SALT LAKE CITY — Utah's top two lawmakers have issued a challenge to the federal government: give back the taxes Utahns pay for some government programs so the state can run them.
The offer from Senate President Michael Waddoups, R-Taylorsville, and House Speaker Dave Clark, R-Santa Clara, was detailed in an op-ed piece published Friday in the Washington Post.
Neither Waddoups nor Clark are expecting a response, especially since both Congress and the White House are controlled by Democrats and Utah is among the most Republican of states.
"Maybe they will say, 'Let's give it a try.' I don't know," Waddoups said. "There are certainly those back there who think they have all the answers."
Clark was even less optimistic when asked if the piece titled,piece, titled "A modest proposal to the federal government: Let Utah do it," would improve the relationship between Washington and the states.
"Not at all," Clark said, noting Utah's complaints about the federal government trampling states' rights have been ignored for years.
The 2010 Legislature is giving it another go, with more than a dozen resolutions and bills aimed at asserting Utah's right to govern itself on a wide range of issuesissues, including the registration of firearms made in the state.
The proposal from Waddoups and Clark is much more limited. They suggest turning Utah into a laboratory to study whether states can better manage the federal dollars that go into programs like education, transportation and Medicaid.
Those are already "managed mostly by Utah's government, but with significant federal dollars and plethora of onerous federal interventions and regulations," the leaders wrote.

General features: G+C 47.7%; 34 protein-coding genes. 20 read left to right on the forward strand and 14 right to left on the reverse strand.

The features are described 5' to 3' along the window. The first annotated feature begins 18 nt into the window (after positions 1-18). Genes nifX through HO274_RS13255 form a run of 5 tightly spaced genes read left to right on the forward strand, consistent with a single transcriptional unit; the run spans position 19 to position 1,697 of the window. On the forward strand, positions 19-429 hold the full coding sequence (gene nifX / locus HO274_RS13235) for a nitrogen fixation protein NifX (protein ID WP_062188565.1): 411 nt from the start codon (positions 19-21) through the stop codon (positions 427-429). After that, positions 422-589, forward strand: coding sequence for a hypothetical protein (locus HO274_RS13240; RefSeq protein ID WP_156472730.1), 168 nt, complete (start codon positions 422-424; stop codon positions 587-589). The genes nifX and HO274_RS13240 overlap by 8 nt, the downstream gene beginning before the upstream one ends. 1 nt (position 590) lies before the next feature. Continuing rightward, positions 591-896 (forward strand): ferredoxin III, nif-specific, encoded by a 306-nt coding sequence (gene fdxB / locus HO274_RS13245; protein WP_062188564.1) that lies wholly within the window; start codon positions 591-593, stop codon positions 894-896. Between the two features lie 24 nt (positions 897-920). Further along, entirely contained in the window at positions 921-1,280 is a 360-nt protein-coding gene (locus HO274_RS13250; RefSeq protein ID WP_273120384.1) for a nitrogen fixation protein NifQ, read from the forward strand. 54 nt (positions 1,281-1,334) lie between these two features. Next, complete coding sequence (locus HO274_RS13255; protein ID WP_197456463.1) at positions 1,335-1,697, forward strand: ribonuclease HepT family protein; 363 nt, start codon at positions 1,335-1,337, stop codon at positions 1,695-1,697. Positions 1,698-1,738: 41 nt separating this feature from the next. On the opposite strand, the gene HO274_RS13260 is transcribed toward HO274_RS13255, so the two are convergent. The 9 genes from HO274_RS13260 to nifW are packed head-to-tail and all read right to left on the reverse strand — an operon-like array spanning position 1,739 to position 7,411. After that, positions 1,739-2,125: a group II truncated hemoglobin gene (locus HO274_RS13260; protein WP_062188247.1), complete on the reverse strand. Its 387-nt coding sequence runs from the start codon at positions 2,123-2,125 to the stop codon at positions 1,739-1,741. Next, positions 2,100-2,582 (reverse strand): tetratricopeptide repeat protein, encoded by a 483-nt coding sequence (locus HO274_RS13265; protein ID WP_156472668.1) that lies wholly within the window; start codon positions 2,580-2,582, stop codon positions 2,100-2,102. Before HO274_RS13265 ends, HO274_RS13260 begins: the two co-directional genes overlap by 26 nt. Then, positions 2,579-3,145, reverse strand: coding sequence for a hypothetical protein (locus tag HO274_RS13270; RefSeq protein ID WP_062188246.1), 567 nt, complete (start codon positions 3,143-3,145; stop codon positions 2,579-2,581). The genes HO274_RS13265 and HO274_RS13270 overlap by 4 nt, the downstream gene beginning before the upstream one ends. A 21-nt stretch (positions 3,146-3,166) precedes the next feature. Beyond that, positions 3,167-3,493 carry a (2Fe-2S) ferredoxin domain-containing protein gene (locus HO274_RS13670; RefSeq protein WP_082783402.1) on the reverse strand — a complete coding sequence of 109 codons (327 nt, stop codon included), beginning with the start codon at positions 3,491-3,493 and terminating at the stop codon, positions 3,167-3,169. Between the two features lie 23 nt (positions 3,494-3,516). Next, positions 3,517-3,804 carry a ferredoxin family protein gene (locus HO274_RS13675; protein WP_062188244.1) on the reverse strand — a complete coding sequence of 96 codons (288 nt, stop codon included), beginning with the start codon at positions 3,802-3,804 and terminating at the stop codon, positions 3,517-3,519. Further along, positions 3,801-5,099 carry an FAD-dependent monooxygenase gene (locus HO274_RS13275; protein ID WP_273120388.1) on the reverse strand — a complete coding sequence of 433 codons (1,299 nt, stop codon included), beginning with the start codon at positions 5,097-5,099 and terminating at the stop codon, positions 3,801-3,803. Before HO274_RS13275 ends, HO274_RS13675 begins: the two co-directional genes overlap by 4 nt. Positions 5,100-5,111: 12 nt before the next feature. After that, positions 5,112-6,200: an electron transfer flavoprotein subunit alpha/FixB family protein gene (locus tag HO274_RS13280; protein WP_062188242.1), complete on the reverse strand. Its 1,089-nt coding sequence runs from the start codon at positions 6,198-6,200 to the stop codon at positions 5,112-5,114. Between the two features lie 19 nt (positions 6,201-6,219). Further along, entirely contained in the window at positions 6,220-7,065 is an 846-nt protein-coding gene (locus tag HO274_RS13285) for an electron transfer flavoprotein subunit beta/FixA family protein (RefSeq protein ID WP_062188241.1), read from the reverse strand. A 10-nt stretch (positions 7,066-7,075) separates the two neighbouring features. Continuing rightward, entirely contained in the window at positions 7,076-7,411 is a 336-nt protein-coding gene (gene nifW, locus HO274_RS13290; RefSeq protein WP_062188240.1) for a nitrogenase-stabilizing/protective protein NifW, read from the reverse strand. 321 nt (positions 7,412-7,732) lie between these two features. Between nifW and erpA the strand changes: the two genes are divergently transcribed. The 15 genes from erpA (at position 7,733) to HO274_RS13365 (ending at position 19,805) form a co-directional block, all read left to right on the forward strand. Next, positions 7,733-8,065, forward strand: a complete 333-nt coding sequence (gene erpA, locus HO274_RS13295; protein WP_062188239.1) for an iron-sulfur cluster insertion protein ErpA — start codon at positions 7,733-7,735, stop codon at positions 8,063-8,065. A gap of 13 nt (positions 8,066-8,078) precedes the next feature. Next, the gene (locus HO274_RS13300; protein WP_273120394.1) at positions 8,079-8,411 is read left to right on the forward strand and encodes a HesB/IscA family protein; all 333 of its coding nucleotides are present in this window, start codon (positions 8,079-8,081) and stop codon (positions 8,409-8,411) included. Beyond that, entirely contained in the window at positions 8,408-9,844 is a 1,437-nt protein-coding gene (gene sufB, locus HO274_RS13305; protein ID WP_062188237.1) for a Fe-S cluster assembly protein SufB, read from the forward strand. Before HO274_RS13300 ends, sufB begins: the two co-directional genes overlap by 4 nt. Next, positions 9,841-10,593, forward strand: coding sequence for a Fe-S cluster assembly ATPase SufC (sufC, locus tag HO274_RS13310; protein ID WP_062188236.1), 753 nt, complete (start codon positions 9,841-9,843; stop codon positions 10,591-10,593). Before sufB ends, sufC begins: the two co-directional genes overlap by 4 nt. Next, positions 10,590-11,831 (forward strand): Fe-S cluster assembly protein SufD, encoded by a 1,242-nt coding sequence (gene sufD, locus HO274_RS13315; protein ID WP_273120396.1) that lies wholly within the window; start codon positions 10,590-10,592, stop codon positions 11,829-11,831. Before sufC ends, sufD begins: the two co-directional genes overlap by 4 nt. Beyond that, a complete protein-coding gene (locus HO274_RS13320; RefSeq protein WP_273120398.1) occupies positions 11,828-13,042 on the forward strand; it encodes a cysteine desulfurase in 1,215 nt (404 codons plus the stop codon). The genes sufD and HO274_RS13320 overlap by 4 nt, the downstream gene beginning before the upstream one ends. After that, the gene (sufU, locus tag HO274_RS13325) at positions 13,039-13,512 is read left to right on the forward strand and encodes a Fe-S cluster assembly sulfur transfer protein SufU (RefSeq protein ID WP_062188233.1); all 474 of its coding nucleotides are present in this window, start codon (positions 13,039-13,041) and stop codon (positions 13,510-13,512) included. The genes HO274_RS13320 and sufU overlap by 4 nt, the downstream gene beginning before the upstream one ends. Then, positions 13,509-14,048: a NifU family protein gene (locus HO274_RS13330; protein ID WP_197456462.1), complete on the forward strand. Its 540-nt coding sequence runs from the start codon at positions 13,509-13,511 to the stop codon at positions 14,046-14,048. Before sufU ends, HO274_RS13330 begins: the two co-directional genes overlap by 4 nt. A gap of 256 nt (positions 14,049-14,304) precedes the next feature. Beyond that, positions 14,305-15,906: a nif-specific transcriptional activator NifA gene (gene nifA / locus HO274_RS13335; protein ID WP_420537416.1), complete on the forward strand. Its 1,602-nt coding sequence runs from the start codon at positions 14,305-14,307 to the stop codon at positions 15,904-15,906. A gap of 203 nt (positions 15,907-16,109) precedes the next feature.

In exchange for taking those programs over entirely, the state would want to keep the portion of federal taxes that Utahns pay for them.
They acknowledge it's not the best deal financially for the state. Waddoups said Utahns would end up getting back about 70 cents on the dollar in taxes paid toward those federal programs.
Still, the leaders contend, Utah can operate these programs more efficiently and productively without federal strings and mandates, leading the way for the rest of the country.
As a specific example of how the system would work, Waddoups said the free school lunch program now paid for by the federal government would be taken over by parents and other volunteers.
"Under federal regulations, it becomes basically a federal entitlement program," Waddoups said, often giving meals to children who don't really need the handout "for the convenience of their parents".parents."
But don't think this means Utah leaders don't want federal dollars for programs that create jobs in the state, such as developing technology to return the U.S. to the moon.
"If it's a Utah job and it's not furthering the federal mission of leadership in the world, I would say we should cut it," Waddoups said. "But the moon project, I think that's a program that merits continuation."
Clark said he and Waddoups began thinking about the op-ed piece several months ago. FormerLaVarr Webb, former Deseret News managing editor, now a lobbyist and political consultant, LaVarr Webb helped them write it.
Clark said he and Waddoups did not ask Gov. Gary Herbert to sign on to the offer. "We thought it appropriate to keep this within the legislative branch," Clark said.
The offer was supported by Rep. Rob Bishop, R-Utah.
"At a time when so many politicians are trying to concentrate money, power,power and influence in Washington, it is refreshing to see two of Utah's political leaders offer such a bold and innovative solution," he said, promising to introduce legislation to pursue their proposal.
You can read the op-ed at washingtonpost.com